The lack of healthy food options, safe walking spaces, as well as dark and quiet periods at night can impact healthy food habits, physical activity, and sleep quality, respectively, which can increase the risk of metabolic, cardiovascular, and neurodegenerative diseases.

Molecular geroscience tools

The development of molecular tools like algorithms that can integrate clinical information from assays and tests to quantify indicators of aging can significantly improve the scope of geroscience and elucidate factors that influence longevity and aging. Epigenetic clocks are algorithms that combine information from chemical tags like deoxyribonucleic acid (DNA) methylation within the genome to estimate biological age and monitor the age-related deterioration of biological processes and systems.

Epigenetic clocks have also been used to study the impact of environmental parameters on older adults. For example, one study conducted in Australia using epigenetic clocks found that a slight increase in particulate matter was linked to a half-year increase in epigenetic age. Epigenetic clocks have also been used to study the roles of socioeconomic disparities, racial discrimination, and childhood adversity in accelerated aging among young people.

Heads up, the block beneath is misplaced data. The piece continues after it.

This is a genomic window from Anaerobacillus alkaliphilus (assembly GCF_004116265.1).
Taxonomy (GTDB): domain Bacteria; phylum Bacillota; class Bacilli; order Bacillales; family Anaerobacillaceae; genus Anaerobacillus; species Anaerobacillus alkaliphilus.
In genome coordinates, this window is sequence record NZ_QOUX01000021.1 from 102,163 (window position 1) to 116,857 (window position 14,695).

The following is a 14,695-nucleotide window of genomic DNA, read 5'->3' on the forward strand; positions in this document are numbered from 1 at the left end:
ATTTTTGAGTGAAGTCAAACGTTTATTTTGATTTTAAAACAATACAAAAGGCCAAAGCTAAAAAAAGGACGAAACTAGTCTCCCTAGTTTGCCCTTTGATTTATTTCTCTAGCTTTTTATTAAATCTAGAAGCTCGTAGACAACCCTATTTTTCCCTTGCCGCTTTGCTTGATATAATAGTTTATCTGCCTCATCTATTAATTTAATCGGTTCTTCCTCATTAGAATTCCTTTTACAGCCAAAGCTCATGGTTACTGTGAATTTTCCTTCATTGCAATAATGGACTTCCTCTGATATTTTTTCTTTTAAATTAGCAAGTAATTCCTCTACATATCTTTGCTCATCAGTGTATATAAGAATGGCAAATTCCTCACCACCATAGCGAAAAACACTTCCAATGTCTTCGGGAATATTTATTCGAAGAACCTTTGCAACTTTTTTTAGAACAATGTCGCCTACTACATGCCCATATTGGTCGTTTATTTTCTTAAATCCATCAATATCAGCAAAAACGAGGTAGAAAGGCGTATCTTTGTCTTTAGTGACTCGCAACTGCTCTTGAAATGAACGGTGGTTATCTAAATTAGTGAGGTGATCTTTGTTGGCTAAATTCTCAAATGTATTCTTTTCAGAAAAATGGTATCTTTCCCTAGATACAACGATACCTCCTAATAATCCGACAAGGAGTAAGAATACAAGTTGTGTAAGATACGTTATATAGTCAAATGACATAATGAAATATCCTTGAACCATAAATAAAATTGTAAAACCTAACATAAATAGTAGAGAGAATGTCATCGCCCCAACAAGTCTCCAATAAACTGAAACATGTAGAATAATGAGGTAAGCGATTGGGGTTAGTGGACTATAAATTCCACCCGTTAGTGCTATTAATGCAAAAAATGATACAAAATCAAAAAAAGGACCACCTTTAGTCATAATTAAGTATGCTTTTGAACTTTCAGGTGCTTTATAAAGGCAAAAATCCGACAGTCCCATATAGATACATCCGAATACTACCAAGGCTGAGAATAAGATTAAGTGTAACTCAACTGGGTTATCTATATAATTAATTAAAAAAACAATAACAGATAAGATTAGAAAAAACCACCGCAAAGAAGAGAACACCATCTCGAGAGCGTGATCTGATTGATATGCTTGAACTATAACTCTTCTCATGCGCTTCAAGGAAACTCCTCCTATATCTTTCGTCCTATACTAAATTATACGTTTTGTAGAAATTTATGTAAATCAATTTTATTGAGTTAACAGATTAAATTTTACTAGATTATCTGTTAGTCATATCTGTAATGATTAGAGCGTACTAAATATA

Integrating epigenetic clocks with molecular measurements such as proteomic and metabolomic markers can help decipher the impact of environmental exposures in shaping the trajectories of aging from the early stages of life. This information can then be used to inform policies and strategies to improve therapeutic options for and potentially prevent age-associated diseases and disorders.


The researchers of the current study discussed the various ways in which environmental exposures can increase the risk of age-associated disorders and diseases. The researchers also discussed using molecular tools such as epigenetic clocks in combination with metabolic and proteomic markers to study the impact of environmental factors on aging trajectories.

Taken together, an improved understanding of the role of environmental exposures in age-related degeneration can help formulate better prevention and treatment strategies.

Journal reference:
  • Belsky, D. W., & Baccarelli, A. A. (2023). To promote healthy aging, focus on the environment. Nature Aging. doi:10.1038/s43587023005187
Dr. Chinta Sidharthan

Written by

Dr. Chinta Sidharthan

Chinta Sidharthan is a writer based in Bangalore, India. Her academic background is in evolutionary biology and genetics, and she has extensive experience in scientific research, teaching, science writing, and herpetology. Chinta holds a Ph.D. in evolutionary biology from the Indian Institute of Science and is passionate about science education, writing, animals, wildlife, and conservation. For her doctoral research, she explored the origins and diversification of blindsnakes in India, as a part of which she did extensive fieldwork in the jungles of southern India. She has received the Canadian Governor General’s bronze medal and Bangalore University gold medal for academic excellence and published her research in high-impact journals.